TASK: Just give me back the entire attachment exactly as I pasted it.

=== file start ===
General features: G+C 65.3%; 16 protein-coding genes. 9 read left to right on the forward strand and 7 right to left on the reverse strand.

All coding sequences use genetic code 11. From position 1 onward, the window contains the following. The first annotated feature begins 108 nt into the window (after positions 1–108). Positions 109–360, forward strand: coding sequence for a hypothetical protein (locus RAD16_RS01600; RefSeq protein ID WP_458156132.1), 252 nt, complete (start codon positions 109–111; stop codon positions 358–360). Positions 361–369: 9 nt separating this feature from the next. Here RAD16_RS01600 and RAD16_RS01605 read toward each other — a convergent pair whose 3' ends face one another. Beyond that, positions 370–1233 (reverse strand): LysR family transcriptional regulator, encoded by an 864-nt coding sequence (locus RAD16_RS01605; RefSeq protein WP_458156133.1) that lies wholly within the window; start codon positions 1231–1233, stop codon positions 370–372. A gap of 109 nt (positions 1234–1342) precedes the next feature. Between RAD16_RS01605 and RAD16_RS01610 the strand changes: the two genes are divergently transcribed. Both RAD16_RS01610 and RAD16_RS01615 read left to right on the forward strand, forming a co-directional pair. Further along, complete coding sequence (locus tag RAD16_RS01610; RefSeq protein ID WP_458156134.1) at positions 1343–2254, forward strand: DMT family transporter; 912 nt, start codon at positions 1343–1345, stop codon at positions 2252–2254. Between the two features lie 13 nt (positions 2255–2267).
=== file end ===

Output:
General features: G+C 65.3%; 16 protein-coding genes. 9 read left to right on the forward strand and 7 right to left on the reverse strand.

All coding sequences use genetic code 11. From position 1 onward, the window contains the following. The first annotated feature begins 108 nt into the window (after positions 1–108). Positions 109–360, forward strand: coding sequence for a hypothetical protein (locus RAD16_RS01600; RefSeq protein ID WP_458156132.1), 252 nt, complete (start codon positions 109–111; stop codon positions 358–360). Positions 361–369: 9 nt separating this feature from the next. Here RAD16_RS01600 and RAD16_RS01605 read toward each other — a convergent pair whose 3' ends face one another. Beyond that, positions 370–1233 (reverse strand): LysR family transcriptional regulator, encoded by an 864-nt coding sequence (locus RAD16_RS01605; RefSeq protein WP_458156133.1) that lies wholly within the window; start codon positions 1231–1233, stop codon positions 370–372. A gap of 109 nt (positions 1234–1342) precedes the next feature. Between RAD16_RS01605 and RAD16_RS01610 the strand changes: the two genes are divergently transcribed. Both RAD16_RS01610 and RAD16_RS01615 read left to right on the forward strand, forming a co-directional pair. Further along, complete coding sequence (locus tag RAD16_RS01610; RefSeq protein ID WP_458156134.1) at positions 1343–2254, forward strand: DMT family transporter; 912 nt, start codon at positions 1343–1345, stop codon at positions 2252–2254. Between the two features lie 13 nt (positions 2255–2267).